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Bill Ryder-Jones presents prize at “Mental Health & Me” awards

Bill Ryder-Jones presents prize at “Mental Health & Me” awards

This week kicked off with “World Mental Health Day” on Monday: a day celebrated in more than 100 countries around the globe and supported by the United Nations and World Health Organisation. The Liverpool Mental Health Festival 2016 marked this very special date with a raft of events such as the National Mental Health Football Championships at the Goals Soccer Centre in Netherton, organised by festival partners Everton in the Community.

The day also saw the awards ceremony for the ‘Mental Health and Me – Faces, Places and Spaces‘ competition and the launch of the accompanying anthology of pieces by the shortlisted writers. One of the festival’s centrepiece events, the awards were held at Central Library with festival Patron Bill Ryder-Jones in attendance.

Many of the writers joined an excited audience to read their work from the stage and it was a truly moving and uplifting occasion – uplifting, despite the painful experiences and situations which were explored in the writing. The standard of the shortlisted work was excellent and the empathy, support and encouragement in the room were palpable.

The winning writer was Marian Carey for her piece ‘The Thousand Natural Shocks’ and the trophy was presented to her by festival Patron, Bill Ryder-Jones. Bill, who had arrived early to make time for interviews before the event, took time out for an open, refreshing and uplifting talk on stage with Claire Stevens, Development Manager of festival organisers Liverpool Mental Health Consortium. Whereas Q & A situations can sometimes feel slightly stilted, this one was the opposite: the interviewer and interviewee had an obvious great rapport and Bill came across as an insightful, warm and, above all, “real” person.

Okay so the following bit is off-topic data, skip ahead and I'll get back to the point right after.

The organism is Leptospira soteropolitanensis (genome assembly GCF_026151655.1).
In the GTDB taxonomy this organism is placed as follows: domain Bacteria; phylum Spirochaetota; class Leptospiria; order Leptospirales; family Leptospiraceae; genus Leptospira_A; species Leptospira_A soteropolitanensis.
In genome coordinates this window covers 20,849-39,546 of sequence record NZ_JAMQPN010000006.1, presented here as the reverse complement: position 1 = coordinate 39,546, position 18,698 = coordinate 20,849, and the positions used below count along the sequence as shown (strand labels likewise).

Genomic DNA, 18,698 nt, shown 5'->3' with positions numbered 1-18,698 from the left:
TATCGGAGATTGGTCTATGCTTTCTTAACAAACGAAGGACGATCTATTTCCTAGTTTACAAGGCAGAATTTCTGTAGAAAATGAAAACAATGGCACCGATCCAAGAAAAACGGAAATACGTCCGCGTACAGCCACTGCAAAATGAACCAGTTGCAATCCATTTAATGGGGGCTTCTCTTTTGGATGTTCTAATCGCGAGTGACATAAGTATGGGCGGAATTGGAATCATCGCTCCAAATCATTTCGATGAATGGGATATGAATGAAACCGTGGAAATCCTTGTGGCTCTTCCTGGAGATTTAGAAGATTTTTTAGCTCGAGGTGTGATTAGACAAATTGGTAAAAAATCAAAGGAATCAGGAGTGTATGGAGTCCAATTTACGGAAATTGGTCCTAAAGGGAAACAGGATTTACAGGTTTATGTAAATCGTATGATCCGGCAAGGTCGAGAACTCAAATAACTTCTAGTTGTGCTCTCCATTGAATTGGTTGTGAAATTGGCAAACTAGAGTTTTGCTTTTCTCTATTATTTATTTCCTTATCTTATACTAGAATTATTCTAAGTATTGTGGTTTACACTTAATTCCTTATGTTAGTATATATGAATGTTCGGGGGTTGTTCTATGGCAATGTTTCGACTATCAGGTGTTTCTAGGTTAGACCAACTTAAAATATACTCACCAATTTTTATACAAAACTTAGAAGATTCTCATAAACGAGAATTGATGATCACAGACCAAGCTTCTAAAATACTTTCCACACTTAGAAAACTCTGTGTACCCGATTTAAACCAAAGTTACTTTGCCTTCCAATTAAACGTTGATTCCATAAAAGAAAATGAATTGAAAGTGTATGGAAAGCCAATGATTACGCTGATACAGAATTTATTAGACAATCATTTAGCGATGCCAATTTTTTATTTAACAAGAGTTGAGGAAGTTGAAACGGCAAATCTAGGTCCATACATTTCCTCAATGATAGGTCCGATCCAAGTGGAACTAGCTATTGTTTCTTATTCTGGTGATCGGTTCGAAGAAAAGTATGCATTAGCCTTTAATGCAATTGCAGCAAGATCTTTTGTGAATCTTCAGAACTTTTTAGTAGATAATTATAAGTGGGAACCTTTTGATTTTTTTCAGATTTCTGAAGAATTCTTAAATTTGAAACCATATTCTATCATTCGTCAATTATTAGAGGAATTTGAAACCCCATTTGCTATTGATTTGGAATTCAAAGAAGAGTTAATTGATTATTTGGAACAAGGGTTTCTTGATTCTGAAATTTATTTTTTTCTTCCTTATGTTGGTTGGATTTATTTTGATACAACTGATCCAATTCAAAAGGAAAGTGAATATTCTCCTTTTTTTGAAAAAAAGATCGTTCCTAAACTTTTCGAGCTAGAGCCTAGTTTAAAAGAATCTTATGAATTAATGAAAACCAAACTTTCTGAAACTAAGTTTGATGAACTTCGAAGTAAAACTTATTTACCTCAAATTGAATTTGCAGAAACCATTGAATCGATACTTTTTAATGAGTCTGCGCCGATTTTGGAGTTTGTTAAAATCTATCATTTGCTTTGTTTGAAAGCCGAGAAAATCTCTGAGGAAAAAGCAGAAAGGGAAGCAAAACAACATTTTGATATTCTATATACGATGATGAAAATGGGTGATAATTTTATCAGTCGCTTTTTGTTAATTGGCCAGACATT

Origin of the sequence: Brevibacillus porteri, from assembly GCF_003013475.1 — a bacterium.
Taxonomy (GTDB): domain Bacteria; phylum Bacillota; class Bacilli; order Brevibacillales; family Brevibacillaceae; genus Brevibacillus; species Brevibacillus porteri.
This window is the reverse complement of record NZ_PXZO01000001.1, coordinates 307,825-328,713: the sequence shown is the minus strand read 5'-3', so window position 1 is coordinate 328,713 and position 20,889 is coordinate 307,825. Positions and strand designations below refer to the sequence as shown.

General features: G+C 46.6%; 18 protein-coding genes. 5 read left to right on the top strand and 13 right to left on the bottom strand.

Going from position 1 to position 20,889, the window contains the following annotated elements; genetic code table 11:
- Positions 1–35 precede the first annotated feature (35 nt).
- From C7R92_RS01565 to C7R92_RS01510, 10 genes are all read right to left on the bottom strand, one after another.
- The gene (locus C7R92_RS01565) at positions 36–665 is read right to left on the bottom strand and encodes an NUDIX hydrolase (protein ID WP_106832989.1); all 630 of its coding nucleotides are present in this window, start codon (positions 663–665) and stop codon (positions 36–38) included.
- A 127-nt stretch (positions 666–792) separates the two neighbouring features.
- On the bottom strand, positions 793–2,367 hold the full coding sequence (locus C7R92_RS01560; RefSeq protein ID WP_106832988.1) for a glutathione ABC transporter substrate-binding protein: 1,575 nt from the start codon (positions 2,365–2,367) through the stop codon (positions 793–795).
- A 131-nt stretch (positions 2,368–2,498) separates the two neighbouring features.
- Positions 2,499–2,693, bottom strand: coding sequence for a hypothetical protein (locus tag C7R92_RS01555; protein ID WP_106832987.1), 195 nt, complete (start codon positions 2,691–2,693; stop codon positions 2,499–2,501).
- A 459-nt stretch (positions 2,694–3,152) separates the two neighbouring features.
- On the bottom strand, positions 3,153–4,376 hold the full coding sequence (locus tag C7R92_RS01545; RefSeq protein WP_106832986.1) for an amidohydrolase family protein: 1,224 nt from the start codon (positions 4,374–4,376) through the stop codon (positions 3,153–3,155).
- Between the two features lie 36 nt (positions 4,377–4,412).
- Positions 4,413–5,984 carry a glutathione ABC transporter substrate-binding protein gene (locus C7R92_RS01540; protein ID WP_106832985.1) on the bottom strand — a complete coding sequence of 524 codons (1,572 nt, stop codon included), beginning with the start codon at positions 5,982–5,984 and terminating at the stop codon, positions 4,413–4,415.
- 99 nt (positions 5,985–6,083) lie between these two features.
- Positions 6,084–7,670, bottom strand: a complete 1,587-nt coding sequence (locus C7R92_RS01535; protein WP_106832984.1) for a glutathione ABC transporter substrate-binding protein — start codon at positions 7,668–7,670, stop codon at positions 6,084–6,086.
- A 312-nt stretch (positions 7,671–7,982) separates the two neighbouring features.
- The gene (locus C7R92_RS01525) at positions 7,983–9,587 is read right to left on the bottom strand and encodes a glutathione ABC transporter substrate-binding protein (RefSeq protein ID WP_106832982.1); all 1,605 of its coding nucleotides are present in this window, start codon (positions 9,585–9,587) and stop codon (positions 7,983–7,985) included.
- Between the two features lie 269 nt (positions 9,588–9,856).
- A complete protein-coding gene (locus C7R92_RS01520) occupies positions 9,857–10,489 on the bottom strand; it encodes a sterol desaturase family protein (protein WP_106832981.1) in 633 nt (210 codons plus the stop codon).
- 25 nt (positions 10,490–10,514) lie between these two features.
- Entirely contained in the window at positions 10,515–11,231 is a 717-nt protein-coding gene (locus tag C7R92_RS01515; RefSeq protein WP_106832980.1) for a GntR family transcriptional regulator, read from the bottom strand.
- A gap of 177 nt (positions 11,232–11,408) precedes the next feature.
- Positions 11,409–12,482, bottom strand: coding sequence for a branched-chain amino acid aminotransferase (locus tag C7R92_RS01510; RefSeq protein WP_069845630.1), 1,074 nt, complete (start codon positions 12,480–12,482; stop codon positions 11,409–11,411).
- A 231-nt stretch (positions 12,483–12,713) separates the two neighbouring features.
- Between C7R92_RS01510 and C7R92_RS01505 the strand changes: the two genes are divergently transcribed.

He shared his tips for dealing with nerves when performing in public; his own writing and the role it plays in his life – including how it relates to his own depression and dissociative disorder; the relationship of his lyrics (which he says don’t come to him naturally) to his music (which flows through him all the time), and what it was about Italo Calvino’s book ‘If on a Winter’s Night a Traveller’ that moved him to compose an ‘imaginary film score’ for it – the wonderful album ‘If…’, on which he worked with the Liverpool Philharmonic Orchestra.

The event concluded with an opportunity for the audience to talk to and have their photo taken with Bill. Claire Stevens, Development Manager at Liverpool Mental Health Consortium, said: “Tonight is a festival highlight: we’re delighted to acknowledge the sheer amount of talent among the competition entries with the awards ceremony and the anthology. Our thanks go to all writers, everyone involved in tonight’s event and to our festival Patron Bill for making this such a special night!”

Liverpool Mental Health Consortium, a user-led charity and community of service users, voluntary and statutory sector providers and commissioners, has coordinated this free festival programme and will promote all events and activities.

The full Liverpool Mental Health Festival 2016 programme is available here: